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The Backyard Botanist With encyclopedic knowledge and painstaking care, Jim Lanier’s passion for growing things is one beautiful addiction


By Barbara J. Sullivan • Photographs by Mark Steelman

here are times when the line between amateur and professional blurs. Some amateurs actually outstrip the professionals. In the world of horticulture, professional garden writers are paid to dole out advice on the latest fungicides or color trends. Professional catalogue growers will sell you some Amadeus Mozart daffodils or an heirloom belle amour rose for a tidy sum. In just about every town in America there are nursery owners and landscapers for whom plants mean business. They’re paid to know things like Latin names and USDA growing zones. Every so often, though, you’ll come across a gardener who calls himself an amateur, who makes no money at what he does, but who, truth be told, could go mano a mano with any professional in the business. One such gardener is Jim Lanier, an energetic and unstoppable force in the Wilmington gardening world. He lives a stone’s throw from the Intracoastal 64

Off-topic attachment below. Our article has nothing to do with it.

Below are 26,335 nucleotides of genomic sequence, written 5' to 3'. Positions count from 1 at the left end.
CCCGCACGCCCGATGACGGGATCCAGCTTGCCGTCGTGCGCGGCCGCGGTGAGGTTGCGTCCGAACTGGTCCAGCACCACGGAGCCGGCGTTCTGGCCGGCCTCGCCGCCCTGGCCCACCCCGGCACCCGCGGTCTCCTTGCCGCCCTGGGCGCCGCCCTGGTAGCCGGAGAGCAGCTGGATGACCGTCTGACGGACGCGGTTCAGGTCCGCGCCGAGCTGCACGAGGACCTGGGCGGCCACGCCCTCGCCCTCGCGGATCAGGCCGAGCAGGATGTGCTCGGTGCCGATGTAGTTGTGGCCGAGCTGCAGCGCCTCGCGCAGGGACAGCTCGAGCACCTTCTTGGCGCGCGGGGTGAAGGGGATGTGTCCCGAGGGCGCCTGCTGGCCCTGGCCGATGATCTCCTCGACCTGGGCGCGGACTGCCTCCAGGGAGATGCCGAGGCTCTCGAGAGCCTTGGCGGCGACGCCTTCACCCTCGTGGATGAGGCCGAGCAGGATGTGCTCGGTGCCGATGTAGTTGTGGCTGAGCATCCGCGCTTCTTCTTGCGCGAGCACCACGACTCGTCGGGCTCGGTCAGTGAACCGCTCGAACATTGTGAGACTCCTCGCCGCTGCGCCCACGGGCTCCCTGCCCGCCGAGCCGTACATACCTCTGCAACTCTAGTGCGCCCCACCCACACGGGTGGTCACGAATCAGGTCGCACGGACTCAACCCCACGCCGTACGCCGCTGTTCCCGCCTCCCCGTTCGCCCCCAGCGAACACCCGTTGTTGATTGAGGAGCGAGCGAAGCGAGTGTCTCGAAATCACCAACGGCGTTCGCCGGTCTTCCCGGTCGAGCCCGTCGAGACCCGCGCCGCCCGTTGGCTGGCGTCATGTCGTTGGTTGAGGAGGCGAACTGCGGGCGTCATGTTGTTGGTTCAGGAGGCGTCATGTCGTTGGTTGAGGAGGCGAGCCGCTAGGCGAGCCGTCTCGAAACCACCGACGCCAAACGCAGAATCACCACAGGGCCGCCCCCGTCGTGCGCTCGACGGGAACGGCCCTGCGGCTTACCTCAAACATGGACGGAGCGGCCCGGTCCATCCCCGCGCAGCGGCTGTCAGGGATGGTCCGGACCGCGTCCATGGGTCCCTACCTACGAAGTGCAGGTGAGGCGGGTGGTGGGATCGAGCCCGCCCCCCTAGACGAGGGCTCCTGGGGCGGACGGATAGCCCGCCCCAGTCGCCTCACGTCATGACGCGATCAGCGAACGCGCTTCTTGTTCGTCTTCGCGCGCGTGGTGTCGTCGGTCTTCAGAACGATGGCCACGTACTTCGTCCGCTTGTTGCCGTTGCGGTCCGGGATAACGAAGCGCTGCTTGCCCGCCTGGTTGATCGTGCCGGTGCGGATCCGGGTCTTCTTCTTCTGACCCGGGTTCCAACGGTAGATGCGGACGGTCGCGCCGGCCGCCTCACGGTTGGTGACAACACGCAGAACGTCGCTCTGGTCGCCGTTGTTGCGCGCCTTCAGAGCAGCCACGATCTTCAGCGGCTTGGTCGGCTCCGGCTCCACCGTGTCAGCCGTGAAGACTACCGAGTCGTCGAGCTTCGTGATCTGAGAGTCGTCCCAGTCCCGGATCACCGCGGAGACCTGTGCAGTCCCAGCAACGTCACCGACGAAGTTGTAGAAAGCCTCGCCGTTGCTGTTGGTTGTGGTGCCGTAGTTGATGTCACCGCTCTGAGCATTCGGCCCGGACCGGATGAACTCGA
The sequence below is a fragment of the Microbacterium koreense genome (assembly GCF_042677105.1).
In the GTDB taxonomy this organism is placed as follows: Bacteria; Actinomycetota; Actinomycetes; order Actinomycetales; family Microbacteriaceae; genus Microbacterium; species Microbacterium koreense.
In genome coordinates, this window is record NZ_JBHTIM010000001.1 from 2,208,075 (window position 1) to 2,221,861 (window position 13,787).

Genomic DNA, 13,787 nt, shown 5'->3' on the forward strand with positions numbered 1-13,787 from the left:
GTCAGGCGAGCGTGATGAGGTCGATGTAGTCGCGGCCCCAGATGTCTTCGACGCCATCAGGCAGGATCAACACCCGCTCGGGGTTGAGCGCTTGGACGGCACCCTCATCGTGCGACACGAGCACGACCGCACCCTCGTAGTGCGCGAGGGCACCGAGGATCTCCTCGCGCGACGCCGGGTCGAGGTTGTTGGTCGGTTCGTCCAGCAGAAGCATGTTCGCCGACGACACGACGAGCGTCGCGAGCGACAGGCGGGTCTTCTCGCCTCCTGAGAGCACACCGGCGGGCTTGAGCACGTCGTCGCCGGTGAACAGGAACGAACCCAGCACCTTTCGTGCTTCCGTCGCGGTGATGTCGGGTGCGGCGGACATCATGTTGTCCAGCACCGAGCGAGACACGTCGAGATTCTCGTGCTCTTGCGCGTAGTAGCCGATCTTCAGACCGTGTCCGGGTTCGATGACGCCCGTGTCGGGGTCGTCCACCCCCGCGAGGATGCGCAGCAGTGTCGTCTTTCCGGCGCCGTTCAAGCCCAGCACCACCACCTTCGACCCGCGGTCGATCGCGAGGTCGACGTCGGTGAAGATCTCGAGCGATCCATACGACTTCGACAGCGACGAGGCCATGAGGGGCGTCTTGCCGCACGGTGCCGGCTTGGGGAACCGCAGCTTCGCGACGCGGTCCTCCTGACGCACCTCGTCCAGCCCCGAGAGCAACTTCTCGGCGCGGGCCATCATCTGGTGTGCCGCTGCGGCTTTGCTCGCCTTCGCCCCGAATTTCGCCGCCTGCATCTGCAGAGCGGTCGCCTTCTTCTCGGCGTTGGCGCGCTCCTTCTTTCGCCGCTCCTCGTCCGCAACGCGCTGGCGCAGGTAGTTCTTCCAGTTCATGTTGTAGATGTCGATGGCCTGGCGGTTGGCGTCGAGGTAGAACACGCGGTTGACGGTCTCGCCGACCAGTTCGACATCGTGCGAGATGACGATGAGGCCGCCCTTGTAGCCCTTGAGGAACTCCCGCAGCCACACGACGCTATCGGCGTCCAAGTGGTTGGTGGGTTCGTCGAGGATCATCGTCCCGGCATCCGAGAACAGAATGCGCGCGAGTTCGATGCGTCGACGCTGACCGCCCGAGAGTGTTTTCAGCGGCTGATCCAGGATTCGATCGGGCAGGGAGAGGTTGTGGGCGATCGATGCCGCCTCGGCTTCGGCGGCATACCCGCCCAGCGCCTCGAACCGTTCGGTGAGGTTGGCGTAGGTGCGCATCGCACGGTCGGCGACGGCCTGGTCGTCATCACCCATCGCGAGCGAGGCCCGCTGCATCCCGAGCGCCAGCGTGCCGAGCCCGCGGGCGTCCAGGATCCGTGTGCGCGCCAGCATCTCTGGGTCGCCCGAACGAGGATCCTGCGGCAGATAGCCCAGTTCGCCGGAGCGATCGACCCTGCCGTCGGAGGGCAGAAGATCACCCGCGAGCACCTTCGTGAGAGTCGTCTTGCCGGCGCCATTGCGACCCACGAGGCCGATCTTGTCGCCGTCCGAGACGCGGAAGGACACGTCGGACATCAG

Salt • September 2014

Waterway near Wrightsville Beach, his house enveloped in all things growable. His plant collection continues to increase without any foreseeable end in sight. It is intense, and he’s happy to help you navigate it. From the tiny spike moss plant whose leaves look like heavy green lace, to the towering, thirty-foot Washingtonia palm, he’ll tell you where he got it, how long it’s been growing there, how its origins can be traced back to China or Mexico, and whether or not he loves it. Generally, he loves it. The older he gets, the fewer in number are the plants he doesn’t love. Jim will greet you at the door by asking if you’d like a piece of Phedimus ellacombianum the way someone else might offer you some iced tea with lemon. If the Latin name doesn’t ring a bell he’ll explain that it’s a low-growing, yellow-flowered succulent formerly classified as a sedum. Don’t get him started on why taxonomists couldn’t leave well enough alone with those sedums. The Art & Soul of Wilmington

September Salt 2014  

The Art & Soul of Wilmington

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